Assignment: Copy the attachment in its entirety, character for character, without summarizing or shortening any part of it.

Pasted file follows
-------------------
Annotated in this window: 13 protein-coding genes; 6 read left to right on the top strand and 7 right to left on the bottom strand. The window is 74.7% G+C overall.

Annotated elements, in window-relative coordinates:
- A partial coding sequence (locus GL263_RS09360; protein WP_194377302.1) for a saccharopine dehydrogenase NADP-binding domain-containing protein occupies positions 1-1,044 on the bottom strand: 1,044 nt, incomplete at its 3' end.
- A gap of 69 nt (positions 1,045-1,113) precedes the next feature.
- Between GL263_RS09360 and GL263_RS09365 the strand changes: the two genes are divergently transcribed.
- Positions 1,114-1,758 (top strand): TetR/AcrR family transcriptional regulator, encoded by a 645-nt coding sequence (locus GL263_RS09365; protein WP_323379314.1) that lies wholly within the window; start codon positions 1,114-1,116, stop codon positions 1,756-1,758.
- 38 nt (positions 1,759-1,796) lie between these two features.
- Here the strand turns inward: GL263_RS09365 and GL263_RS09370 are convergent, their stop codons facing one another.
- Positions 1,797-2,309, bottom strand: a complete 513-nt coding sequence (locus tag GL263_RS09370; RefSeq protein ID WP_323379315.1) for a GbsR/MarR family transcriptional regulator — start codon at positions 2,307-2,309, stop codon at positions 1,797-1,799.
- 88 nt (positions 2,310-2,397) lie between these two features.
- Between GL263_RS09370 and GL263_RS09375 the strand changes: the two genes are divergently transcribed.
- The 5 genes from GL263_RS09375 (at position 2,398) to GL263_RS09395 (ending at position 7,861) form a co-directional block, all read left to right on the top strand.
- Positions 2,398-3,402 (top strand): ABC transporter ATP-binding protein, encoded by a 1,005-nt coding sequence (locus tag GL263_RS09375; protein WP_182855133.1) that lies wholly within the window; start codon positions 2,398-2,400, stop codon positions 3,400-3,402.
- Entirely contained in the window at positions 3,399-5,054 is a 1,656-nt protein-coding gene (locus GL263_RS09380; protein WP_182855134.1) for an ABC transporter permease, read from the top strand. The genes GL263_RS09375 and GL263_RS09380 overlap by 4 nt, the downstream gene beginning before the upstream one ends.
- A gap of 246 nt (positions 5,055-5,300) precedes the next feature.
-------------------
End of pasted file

Annotated in this window: 13 protein-coding genes; 6 read left to right on the top strand and 7 right to left on the bottom strand. The window is 74.7% G+C overall.

Annotated elements, in window-relative coordinates:
- A partial coding sequence (locus GL263_RS09360; protein WP_194377302.1) for a saccharopine dehydrogenase NADP-binding domain-containing protein occupies positions 1-1,044 on the bottom strand: 1,044 nt, incomplete at its 3' end.
- A gap of 69 nt (positions 1,045-1,113) precedes the next feature.
- Between GL263_RS09360 and GL263_RS09365 the strand changes: the two genes are divergently transcribed.
- Positions 1,114-1,758 (top strand): TetR/AcrR family transcriptional regulator, encoded by a 645-nt coding sequence (locus GL263_RS09365; protein WP_323379314.1) that lies wholly within the window; start codon positions 1,114-1,116, stop codon positions 1,756-1,758.
- 38 nt (positions 1,759-1,796) lie between these two features.
- Here the strand turns inward: GL263_RS09365 and GL263_RS09370 are convergent, their stop codons facing one another.
- Positions 1,797-2,309, bottom strand: a complete 513-nt coding sequence (locus tag GL263_RS09370; RefSeq protein ID WP_323379315.1) for a GbsR/MarR family transcriptional regulator — start codon at positions 2,307-2,309, stop codon at positions 1,797-1,799.
- 88 nt (positions 2,310-2,397) lie between these two features.
- Between GL263_RS09370 and GL263_RS09375 the strand changes: the two genes are divergently transcribed.
- The 5 genes from GL263_RS09375 (at position 2,398) to GL263_RS09395 (ending at position 7,861) form a co-directional block, all read left to right on the top strand.
- Positions 2,398-3,402 (top strand): ABC transporter ATP-binding protein, encoded by a 1,005-nt coding sequence (locus tag GL263_RS09375; protein WP_182855133.1) that lies wholly within the window; start codon positions 2,398-2,400, stop codon positions 3,400-3,402.
- Entirely contained in the window at positions 3,399-5,054 is a 1,656-nt protein-coding gene (locus GL263_RS09380; protein WP_182855134.1) for an ABC transporter permease, read from the top strand. The genes GL263_RS09375 and GL263_RS09380 overlap by 4 nt, the downstream gene beginning before the upstream one ends.
- A gap of 246 nt (positions 5,055-5,300) precedes the next feature.